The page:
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House Price Crash Forum


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Everything posted by MrFlibble

  1. When a dealer buys physical Gold they should take out an appropriate paper short to lock in the profit they will achieve upon sale of the Gold. Say a dealer buys 1oz for the current spot price of £1040, they should instantaneously take out a 1oz XAU/GBP short (short Gold, long Sterling) so that it matters not where the market now moves. 1. Say Gold goes down to £1000 and a buyer shows up. The dealer sells the Gold for 3% above spot which is £1000 + £30. The physical metal has lost £40 in value and the short that is instantaneously closed at the time of sale has made £40. Overall profit to dealer is £30, the 3% spread. 2. Say Gold goes up to £1070 and a buyer shows up. The dealer sells the Gold for 3% above spot which is £1070 + £32.10. The physical metal has gained £30 in value and the short that is instantaneously closed at the time of sale has lost £30. Overall profit to dealer is £32.10, the 3% spread. TBH I cannot see a dealer holding back stock to achieve a slightly higher return on the spread, especially not since a paper short will cost them more the longer they keep it open. A XAU/GBP short can be built from a GBP/USD long and a XAU/USD short, via Oanda the positions would cost around $0.02 each for every 24 hours held. Actually this is very cheap, maybe the dealers are holding out for higher prices after all, pennies for pounds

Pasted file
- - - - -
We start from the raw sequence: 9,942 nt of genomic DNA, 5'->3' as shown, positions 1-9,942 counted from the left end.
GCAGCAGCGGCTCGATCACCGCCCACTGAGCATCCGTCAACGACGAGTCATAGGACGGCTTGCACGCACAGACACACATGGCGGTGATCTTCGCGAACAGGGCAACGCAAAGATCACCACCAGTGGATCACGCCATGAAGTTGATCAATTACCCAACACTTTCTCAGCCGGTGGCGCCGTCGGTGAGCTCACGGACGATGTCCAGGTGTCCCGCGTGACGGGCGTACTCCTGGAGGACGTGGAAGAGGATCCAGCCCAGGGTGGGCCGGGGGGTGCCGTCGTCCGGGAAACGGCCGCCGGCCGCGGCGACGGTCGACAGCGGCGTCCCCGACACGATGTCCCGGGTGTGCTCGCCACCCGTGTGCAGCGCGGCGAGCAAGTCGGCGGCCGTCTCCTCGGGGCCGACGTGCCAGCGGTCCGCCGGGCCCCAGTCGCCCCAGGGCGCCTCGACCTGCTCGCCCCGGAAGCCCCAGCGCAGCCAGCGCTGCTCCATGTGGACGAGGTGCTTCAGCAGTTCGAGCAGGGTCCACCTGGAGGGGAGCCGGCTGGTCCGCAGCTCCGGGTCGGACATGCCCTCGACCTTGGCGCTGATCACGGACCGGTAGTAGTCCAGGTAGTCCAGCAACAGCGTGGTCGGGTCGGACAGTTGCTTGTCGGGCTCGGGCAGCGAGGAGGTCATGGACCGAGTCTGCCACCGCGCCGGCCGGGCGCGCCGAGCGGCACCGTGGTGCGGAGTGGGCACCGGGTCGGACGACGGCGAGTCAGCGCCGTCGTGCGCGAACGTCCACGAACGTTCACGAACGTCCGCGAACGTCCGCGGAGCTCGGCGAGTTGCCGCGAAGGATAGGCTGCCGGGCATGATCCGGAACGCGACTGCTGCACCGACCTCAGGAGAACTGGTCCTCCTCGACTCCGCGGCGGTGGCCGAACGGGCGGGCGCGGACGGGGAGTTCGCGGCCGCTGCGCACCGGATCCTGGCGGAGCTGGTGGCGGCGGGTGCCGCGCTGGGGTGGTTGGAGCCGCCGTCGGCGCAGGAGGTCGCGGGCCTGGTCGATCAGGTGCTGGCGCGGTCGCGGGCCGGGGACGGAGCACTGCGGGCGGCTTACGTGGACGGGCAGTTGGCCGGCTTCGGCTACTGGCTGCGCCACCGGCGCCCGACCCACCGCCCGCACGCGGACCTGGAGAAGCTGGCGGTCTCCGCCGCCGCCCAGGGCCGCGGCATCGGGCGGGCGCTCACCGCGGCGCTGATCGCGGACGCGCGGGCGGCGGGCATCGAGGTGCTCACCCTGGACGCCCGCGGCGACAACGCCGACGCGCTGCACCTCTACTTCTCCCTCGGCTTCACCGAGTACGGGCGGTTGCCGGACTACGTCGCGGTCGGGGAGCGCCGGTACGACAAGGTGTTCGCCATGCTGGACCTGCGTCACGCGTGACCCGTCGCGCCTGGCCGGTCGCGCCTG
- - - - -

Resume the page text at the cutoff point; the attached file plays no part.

2. Trouble with being long physical and short paper is you have to be very careful. The last thing you want to do is erode the 'gains' your physical has made by making bad calls in the paper market. Going short Gold is against trend so the trade is going to be a loser in the longer term (while ever the bull run is active). Finding yourself in a position of being short and wrong could leave you with the nasty decision of either hoping the trade comes good, possibly unlikely as you are against trend, or taking a loss on the chin, in effect driving up the cost average of your physical. You could use stop-losses but the volatility is likely to trip those leaving you slowly driving up the cost average of your physical. If played right this is a great way to basically bring down the cost of the metal your have already bought, but sadly it is not suitable for 99% of us due to the emotion involved with trading that ultimately leads to bad calls. HGM have stock of Krugerrands today (last day they are open before the hols I believe). Probably best to place the order before the London fix is in as the spot price is already £12 above the last one they used to fix the price. Edited to add - HGM have now no stock of any Gold, they did have around 85 Krugs a hour ago but not any more, I guess the dip has been bought